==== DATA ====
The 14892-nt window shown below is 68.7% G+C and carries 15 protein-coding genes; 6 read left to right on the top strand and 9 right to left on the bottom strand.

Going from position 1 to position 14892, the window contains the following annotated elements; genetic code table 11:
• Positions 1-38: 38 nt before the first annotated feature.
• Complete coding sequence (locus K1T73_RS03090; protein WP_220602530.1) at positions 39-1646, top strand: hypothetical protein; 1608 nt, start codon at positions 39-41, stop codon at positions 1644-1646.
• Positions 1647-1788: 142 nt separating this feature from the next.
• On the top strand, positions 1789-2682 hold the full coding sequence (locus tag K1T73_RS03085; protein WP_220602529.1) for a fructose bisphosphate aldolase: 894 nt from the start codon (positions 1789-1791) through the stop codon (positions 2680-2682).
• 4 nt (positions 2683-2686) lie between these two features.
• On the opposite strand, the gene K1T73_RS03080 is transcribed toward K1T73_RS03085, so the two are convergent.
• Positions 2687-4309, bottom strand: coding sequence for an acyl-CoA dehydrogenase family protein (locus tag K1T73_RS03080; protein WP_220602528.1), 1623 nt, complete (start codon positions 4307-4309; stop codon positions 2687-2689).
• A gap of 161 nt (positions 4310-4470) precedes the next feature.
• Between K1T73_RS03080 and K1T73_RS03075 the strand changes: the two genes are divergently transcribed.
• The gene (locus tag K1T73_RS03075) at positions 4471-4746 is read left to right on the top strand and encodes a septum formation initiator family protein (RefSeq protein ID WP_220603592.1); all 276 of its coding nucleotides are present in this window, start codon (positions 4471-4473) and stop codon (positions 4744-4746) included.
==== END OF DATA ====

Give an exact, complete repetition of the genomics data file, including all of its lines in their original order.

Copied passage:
The 14892-nt window shown below is 68.7% G+C and carries 15 protein-coding genes; 6 read left to right on the top strand and 9 right to left on the bottom strand.

Going from position 1 to position 14892, the window contains the following annotated elements; genetic code table 11:
• Positions 1-38: 38 nt before the first annotated feature.
• Complete coding sequence (locus K1T73_RS03090; protein WP_220602530.1) at positions 39-1646, top strand: hypothetical protein; 1608 nt, start codon at positions 39-41, stop codon at positions 1644-1646.
• Positions 1647-1788: 142 nt separating this feature from the next.
• On the top strand, positions 1789-2682 hold the full coding sequence (locus tag K1T73_RS03085; protein WP_220602529.1) for a fructose bisphosphate aldolase: 894 nt from the start codon (positions 1789-1791) through the stop codon (positions 2680-2682).
• 4 nt (positions 2683-2686) lie between these two features.
• On the opposite strand, the gene K1T73_RS03080 is transcribed toward K1T73_RS03085, so the two are convergent.
• Positions 2687-4309, bottom strand: coding sequence for an acyl-CoA dehydrogenase family protein (locus tag K1T73_RS03080; protein WP_220602528.1), 1623 nt, complete (start codon positions 4307-4309; stop codon positions 2687-2689).
• A gap of 161 nt (positions 4310-4470) precedes the next feature.
• Between K1T73_RS03080 and K1T73_RS03075 the strand changes: the two genes are divergently transcribed.
• The gene (locus tag K1T73_RS03075) at positions 4471-4746 is read left to right on the top strand and encodes a septum formation initiator family protein (RefSeq protein ID WP_220603592.1); all 276 of its coding nucleotides are present in this window, start codon (positions 4471-4473) and stop codon (positions 4744-4746) included.